In 1216, there appeared in Alsace and Thuringia “a new and shameful heresy. Its partisans were assured that it is permitted and in conformity with nature to eat meat and other foods at any time and on any day, and even to devote oneself to any sensual pleasure without the need for any atonement.”
An unknown person was burned in Troyes in 1220 for claiming that the Holy Spirit was incarnated in him. He shared the conviction of the knight who fought Thomas Aquinas and had declared to him: “If Saint Peter was saved, I will be also, because in him, as in me, the same spirit lives.”
It isn’t useless to recall that, at a time when the comportment of the majority of people was not affected by the mixture of terror and controlled hope that was propagated by the Church of Rome, nor by the ascetic rigor extolled by the Cistercian missionaries, the Cathars and the Waldensians, most people [instead] rallied around the most popular and summary credo: “Enjoy life and mock everything else.”
The Goliards (wandering clerics) mocked the Church, parodied the evangelical texts, and sang the Mass of the God Bacchus: “Introibo ad altarem Bacchi, ad deum qui laetificat cor hominis.”
In the Eleventh Century, Guibert of Nogent (1053-1124) vituperated one of the nobles who was unconcerned with religion. This nobleman, called the Count Jean de Soissons and a friend of the Jews – note that Guibert had written a work called Against the Jews – treated the Passion of the Christ as if it was a lie; he affirmed that he only frequented the church to amuse himself by watching the beautiful women who came there to pass the night. According to the Count, there was no sin in making love. On the point of death, he declared to the confessor: “You want, I can see, that I give my goods to parasites, that is to say, to the priests. They will only get a pittance.”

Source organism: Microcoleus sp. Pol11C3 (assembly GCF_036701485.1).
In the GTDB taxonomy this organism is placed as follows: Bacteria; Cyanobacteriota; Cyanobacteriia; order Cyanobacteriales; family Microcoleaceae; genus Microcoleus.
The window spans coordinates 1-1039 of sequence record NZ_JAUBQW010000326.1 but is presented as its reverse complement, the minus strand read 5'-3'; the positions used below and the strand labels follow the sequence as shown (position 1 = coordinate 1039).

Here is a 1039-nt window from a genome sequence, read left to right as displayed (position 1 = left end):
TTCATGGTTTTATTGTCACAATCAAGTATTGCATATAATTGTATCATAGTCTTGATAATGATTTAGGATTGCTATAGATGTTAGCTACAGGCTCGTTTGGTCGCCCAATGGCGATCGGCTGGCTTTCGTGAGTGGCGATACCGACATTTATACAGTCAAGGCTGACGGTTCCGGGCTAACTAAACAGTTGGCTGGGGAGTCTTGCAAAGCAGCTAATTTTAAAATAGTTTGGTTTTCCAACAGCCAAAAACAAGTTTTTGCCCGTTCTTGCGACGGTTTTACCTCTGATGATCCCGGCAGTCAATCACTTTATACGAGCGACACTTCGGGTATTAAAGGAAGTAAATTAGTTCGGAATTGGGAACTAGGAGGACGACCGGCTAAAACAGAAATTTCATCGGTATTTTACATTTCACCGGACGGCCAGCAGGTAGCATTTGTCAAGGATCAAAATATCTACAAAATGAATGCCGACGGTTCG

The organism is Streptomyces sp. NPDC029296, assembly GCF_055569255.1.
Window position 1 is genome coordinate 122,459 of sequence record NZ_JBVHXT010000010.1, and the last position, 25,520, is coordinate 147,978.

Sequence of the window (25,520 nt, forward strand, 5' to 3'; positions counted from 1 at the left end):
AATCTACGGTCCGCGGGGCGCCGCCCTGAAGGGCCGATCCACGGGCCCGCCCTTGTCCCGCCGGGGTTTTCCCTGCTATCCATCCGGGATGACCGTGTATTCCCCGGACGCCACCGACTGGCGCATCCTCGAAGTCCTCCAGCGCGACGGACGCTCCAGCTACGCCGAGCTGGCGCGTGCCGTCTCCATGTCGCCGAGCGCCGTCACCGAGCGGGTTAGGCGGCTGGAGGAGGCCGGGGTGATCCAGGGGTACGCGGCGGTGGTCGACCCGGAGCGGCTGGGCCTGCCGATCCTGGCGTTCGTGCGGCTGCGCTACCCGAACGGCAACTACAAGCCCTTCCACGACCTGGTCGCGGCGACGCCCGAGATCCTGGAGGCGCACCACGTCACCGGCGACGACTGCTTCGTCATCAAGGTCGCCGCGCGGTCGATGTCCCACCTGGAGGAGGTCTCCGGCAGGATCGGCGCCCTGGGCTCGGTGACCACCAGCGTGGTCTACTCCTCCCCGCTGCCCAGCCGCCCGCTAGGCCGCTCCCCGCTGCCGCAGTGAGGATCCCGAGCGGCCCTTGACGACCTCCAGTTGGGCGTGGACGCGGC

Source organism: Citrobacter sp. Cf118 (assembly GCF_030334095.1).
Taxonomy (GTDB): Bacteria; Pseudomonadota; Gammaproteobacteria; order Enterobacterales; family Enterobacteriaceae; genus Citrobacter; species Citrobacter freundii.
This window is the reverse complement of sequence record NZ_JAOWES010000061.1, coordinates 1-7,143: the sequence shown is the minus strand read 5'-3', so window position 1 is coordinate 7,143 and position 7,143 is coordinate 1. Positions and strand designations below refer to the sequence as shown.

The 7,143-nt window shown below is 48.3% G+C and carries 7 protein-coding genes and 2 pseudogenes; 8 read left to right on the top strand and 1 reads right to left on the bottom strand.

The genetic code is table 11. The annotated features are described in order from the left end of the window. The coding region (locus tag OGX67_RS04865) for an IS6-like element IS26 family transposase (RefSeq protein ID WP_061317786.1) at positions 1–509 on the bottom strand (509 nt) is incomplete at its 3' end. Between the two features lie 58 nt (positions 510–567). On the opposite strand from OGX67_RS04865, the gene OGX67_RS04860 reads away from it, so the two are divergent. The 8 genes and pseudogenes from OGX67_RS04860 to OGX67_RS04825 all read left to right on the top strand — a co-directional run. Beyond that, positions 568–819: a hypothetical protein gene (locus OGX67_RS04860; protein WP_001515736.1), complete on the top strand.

In the Thirteenth Century, speaking of students who were contemporaries of Amalric, Petrus Comestor wrote: “In drinking and eating they had no equals. They were devourers at the table, but were not devoted to the Mass. At work they yawned; at a feast they feared no one. They abhorred meditation upon sacred books, but they loved to see wine sparkle in their glasses and they swallowed intrepidly.”
Such a discovery, which was applicable to all strata of society, only ended up [in certain quarters] authenticating the native weakness of mankind and ratifying the resolution of the Church to shoulder and absolve mankind’s sins in exchange for gratuities and obedience.
The Waldensians and Cathars, who did without the Church’s services, were formidable competition; but what could one say of the people who pushed insolence as far as proclaiming that each person had the right to follow his or her desires, without bearing in mind anything else and without experiencing the least guilt?
What did John, priest of Ursine, teach his parishioners? God made everything, evil as well as good. What good was it to be concerned when both evil and good emanated from him?
A certain Garnier de Rochefort summarized the Amalrician doctrine in his Contra Amaurianos. In this work he made it clear that, according to the Amalricians, whoever has understood that God accomplished everything by himself can make love without sinning. God being in each person, it was sufficient to attain inward revelation to behave according to his intentions in whatever one does. Such was the pantheism that – perceived in its philosophical implications – caused the condemnations of Scotus Eriugena, David of Dinant and Aristotle in 1215.
William the Goldsmith, designated the group’s master thinker, advanced the idea that, “five years from today all men will be Spirituals, to the extent each one will be able to say: ‘I am the Holy Spirit’ and ‘I existed before Abraham,’ just like Christ when he said, ‘I am the son of God’ and ‘I existed before Abraham was born.’”